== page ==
U.S. Supreme Court
Moffitt v. Kelly, 218 U.S. 400 (1910)
Moffitt v. Kelly
Argued November 4, 1910
Decided November 28, 1910
218 U.S. 400
The Constitution of the United States does not, as a general rule, control the power of the states to select and classify subjects for taxation, and vested rights which cannot be impaired by subsequent legislation may still be classified for, and subjected to, taxation.
A state may classify for taxation estates passing by will or intestacy and include therein property held as community property by husband and wife at the time of the death of the husband and becoming completely vested in the wife, without violating either the chanroblesvirtualawlibrary
contract, due process, or equal protection provision of the Constitution; the mere fact that the wife had a preexisting right of property creates no exemption from taxation if the selection of that class of estates is legal.
In determining whether a tax imposed by a state is constitutional, this Court is not concerned with the designation of the tax or whether the thing taxed may or may not have been mistakenly brought within the law; it is confined solely to determining whether the state has power to levy a tax on the subject taxed.
The nature and character of the right of a wife in community property for the purpose of taxation is a peculiarly local question, and the determination of the state court in regard thereto is not reviewable by this Court.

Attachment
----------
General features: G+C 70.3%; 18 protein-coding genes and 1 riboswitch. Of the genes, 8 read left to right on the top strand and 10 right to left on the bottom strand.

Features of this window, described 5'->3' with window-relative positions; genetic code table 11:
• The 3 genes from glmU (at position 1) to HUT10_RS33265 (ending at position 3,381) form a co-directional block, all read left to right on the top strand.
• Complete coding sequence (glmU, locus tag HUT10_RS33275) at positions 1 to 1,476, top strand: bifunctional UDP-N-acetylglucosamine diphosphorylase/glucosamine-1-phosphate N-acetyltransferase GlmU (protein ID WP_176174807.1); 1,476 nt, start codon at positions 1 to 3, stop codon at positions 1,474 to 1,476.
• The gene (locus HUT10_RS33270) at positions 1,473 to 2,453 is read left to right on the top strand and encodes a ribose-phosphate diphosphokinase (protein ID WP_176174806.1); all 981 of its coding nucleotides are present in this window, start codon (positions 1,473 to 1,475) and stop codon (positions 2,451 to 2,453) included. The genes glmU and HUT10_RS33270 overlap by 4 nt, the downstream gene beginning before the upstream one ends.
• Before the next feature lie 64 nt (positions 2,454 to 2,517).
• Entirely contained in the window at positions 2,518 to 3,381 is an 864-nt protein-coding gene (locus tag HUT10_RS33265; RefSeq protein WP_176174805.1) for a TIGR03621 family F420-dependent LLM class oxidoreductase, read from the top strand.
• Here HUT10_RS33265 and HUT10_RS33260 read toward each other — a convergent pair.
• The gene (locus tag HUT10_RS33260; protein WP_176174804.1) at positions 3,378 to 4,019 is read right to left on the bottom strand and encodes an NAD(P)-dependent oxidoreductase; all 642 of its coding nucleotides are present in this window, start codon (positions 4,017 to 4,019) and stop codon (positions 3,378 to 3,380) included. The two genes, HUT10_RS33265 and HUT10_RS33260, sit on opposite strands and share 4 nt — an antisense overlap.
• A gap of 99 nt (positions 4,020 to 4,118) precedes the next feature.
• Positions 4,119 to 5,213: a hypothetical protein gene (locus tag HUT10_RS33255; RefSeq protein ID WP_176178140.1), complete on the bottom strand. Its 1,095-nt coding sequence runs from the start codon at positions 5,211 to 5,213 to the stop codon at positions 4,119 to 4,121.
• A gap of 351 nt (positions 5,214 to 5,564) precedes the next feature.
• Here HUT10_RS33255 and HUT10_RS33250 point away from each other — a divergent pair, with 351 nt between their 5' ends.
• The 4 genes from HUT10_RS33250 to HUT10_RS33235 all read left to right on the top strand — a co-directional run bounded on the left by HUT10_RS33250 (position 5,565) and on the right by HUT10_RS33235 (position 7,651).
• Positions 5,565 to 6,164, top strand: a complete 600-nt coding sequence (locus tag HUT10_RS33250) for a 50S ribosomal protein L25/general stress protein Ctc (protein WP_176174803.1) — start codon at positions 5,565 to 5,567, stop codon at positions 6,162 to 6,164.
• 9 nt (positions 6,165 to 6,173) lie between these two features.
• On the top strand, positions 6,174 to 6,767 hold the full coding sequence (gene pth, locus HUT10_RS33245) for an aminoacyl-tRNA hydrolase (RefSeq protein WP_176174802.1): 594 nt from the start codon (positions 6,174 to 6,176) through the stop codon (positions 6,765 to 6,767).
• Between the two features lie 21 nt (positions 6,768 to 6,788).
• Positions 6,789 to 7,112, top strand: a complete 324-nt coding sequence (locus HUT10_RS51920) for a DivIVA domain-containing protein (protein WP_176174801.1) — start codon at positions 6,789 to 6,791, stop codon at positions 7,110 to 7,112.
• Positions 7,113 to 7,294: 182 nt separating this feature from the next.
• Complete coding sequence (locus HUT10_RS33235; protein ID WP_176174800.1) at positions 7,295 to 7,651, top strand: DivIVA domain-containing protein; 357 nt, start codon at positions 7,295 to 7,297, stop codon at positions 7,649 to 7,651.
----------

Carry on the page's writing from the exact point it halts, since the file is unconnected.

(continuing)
The law of California of 1905, taxing all property passing by will or intestacy, having been construed by the highest court of that state as applying to the surviving wife's share of the community property, this Court holds that such tax is not in conflict with either the contract, due process or equal protection clause of the Constitution of the United States.
153 Cal. 359 affirmed.
James Moffitt was married in California in the year 1863, and there resided with his wife until his death on October 25, 1906. He left a large amount of property, all of which formed part of the community which existed between himself and his wife. By a will, duly admitted to probate, Moffitt disposed of all his estate to his wife and children in the same proportions as if he had died intestate.
The probate court held that "the interest of the widow in the community property of herself and her deceased husband" was subject to be taxed under a law of California of 1905, which taxed all property passing by will or in case of intestacy from any person who may die seised or possessed of the same. A tax of $26,684.57 was thereupon assessed as against Mrs. Moffitt's one-half interest in the estate, and an order was entered directing payment of the tax by the executors. An appeal was taken to the Supreme Court of California. The single chanroblesvirtualawlibrary
question presented by the appeal, as stated in the opinion of the supreme court, was "whether the surviving wife's share of the community property is subject to this inheritance tax." The question was answered in the affirmative. In an opinion denying an application for a rehearing, the court also adversely disposed of the contention that the enforcement of the tax would violate the contract clause or the equal protection and due process clauses of the Constitution of the United States. 153 Cal. 359. The case was then brought to this Court.